8. Don’t forget where you came from. In the process of questioning, learning who you are and birthing your own faith, you may be tempted to shun your past, your foundation, the church you grew up in the neighborhood you lived in, etc. God is intentional about every detail in our lives and where you came from is a large part of where you are headed. Of course we all have histories we would rather forget parts of, but God is One who redeems and wastes nothing, so pay attention to your story and be respectful to those who have shaped you into who you are now.

9. You don’t have to have it all figured out. Your major, your career path, graduate school, financial aid, that relationship. Take each day at a time and know that some people who major in communication become pastors, some people who go to law school become writers, some who get their teaching credentials end up becoming trainers at large banks, some people finish graduate school and then have a baby and step out of the work force to raise kids. You never know where you’ll end up and you could change careers many times. Take time to seek God for your decisions and trust Him even when you are waiting to figure it out. My summer verse has been “Don’t worry about tomorrow, for tomorrow will bring its own worries. Today’s trouble is enough for today.” {Matthew 6:34} If you spend too much time trying to figure out stuff for tomorrow, four years from now or next spring, you might miss something great about today.

10. Work hard and steward well. You are young, you have energy and you have time. Work hard in school, take a job to help pay for school or at least your living expenses. Work as hard as you can because the next ten years are about working hard and playing hard in it’s own way. Make the most of every opportunity given to you and don’t blow off your theology classes because you think you’re never going to use them in your career {God has a funny sense of humor.} Steward your time well, don’t spend all your money on clothes, start learning how to budget and live within that budget. Work your body hard and be strong. Exercise and eat well… learn how to cook for yourself.

11. You’re never alone. I remember one night in particular my sophomore year of college walking back to The Mods {housing} and feeling very lonely. All my friends were with their boyfriends {I didn’t have one}, I wasn’t feeling well, I was stressed about paying for school and it didn’t seem to matter as much to anyone as much as it did to me. I see now and wish I saw then how surrounded I was. There were people who loved and cared for me, but better yet, God was with me. He brought me there, had a plan and has always promised to never leave me. Some of us need to remind ourselves of that daily.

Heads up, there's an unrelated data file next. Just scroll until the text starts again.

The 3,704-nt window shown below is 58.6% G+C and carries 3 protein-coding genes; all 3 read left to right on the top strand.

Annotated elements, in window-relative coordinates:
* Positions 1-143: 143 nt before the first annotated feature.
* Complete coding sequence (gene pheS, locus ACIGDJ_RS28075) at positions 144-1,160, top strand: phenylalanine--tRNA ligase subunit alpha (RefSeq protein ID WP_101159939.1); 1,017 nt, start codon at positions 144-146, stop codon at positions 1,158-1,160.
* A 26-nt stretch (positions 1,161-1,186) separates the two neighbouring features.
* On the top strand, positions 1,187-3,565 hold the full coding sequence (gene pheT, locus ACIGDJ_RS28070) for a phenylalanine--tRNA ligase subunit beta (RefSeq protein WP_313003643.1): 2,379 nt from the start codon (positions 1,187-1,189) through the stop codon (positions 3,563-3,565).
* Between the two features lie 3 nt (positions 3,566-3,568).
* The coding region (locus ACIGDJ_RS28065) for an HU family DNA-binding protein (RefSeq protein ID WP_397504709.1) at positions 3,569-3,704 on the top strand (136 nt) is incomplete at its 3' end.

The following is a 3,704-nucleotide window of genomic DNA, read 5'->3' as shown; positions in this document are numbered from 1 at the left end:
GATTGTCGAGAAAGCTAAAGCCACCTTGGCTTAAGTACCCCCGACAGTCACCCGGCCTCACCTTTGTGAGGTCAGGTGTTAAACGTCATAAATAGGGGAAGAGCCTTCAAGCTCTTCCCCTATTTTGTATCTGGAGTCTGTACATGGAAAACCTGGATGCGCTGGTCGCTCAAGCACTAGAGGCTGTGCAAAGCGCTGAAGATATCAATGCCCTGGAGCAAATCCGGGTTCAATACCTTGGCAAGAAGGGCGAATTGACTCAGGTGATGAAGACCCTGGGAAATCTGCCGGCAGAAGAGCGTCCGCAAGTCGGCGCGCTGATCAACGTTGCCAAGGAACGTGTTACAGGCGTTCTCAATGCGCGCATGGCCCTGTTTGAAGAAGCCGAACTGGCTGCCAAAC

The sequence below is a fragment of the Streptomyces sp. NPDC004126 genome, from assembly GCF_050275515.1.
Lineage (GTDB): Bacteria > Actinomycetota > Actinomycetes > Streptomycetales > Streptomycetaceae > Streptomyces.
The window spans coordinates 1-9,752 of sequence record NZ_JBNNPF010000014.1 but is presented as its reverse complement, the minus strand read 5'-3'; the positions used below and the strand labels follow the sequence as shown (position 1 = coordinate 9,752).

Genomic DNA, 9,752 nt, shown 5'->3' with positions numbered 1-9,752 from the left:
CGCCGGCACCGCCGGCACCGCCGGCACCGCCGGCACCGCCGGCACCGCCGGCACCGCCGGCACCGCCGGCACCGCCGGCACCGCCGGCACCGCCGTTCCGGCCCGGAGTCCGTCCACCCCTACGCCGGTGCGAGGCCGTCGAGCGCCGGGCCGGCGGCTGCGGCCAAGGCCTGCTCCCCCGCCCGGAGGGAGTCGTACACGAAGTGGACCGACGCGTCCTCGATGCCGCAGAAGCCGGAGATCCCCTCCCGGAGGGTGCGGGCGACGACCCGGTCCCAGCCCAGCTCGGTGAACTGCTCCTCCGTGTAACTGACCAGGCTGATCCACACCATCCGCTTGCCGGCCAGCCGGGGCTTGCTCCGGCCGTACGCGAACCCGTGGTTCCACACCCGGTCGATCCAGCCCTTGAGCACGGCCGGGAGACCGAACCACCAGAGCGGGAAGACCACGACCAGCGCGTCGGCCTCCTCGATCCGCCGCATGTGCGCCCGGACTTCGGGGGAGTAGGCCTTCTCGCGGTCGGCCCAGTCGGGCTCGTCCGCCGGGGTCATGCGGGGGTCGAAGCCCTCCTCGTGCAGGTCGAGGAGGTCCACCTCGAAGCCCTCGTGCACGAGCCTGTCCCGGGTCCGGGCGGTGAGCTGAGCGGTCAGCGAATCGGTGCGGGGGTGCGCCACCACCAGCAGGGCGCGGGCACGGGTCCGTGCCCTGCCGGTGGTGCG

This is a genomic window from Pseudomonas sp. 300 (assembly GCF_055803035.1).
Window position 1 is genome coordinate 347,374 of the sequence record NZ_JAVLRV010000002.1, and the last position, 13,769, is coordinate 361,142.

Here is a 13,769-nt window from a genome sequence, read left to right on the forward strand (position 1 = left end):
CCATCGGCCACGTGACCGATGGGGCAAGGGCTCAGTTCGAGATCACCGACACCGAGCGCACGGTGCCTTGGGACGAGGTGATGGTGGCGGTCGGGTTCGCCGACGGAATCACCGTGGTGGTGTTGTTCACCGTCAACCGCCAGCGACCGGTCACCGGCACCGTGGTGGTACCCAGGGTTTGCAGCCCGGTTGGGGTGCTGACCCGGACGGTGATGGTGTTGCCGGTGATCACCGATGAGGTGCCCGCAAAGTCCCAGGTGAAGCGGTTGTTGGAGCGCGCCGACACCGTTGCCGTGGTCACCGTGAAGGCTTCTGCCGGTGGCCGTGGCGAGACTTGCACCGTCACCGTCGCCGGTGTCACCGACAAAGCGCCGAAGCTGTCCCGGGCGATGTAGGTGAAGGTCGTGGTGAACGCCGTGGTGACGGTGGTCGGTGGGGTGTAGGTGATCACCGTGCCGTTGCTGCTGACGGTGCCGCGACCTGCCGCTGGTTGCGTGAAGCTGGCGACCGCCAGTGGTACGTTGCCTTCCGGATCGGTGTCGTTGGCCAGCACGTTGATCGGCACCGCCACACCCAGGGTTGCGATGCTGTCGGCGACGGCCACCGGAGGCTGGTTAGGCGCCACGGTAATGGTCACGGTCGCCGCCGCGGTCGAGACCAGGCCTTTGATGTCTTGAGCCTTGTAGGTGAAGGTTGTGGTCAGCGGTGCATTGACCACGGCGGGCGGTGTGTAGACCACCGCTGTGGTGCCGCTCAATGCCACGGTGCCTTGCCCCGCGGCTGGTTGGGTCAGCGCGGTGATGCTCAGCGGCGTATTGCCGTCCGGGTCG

Lastly… have fun. Be adventurous. Take that semester abroad, take risks and listen to others who think and feel differently than you. Listen more than you speak and stop trying to sound so smart. Enjoy it and take each day as it comes.

What did you learn in college? Would you add anything to the list?

4 thoughts on “For Those Who Are Starting College

  1. Lisa Athan says:

    Hi Suzie. This is Lisa Athan from Kings Harbor. I don’t think you know me, but wanted to give my name just in case. I am sitting here at APU in thd lobby of Ingstrom hall. My oldest daughter/ child is starting her freshman year here. We brought her yesterday. She is majoring in nursing. I had free time so I checked my e-mails and came across your posts. I read it all and loved it. I loved all that you had to say. Of course all summer I have been wondering to myself, “Did I teach her enough? Did I tell her enough about Jesus?” Oh so hard! But I know He has her. I know it. She is the spring bud on the vine, ready to blum and grow. I pray she weathers the seasons and produces the fruit God desires. So excited for her. Boy, being a mom just about kills ya. The heart hurst for her presence. But that’s okay. Thank you for your posts. Blessings…

    • Suzie Lind says:

      Lisa! I do know you and I know your daughter as well! She took good care of Nathan in Children’s Ministry. I’m so excited to read your comment because being an APU alum, I’m seeing all the photos on Instagram from the first day of freshman orientation. I’ve been praying for those kids today, remembering how excited I was my first day on that campus. It’s an awesome place and I have such great memories, not to mention the crazy ways God used to shape my faith while I was there. I’ll tell you about it sometime. I’m so glad to know she is going to be there and will pray for her specifically and for you to have continued peace… He IS with her! Thank you for sharing this with me 🙂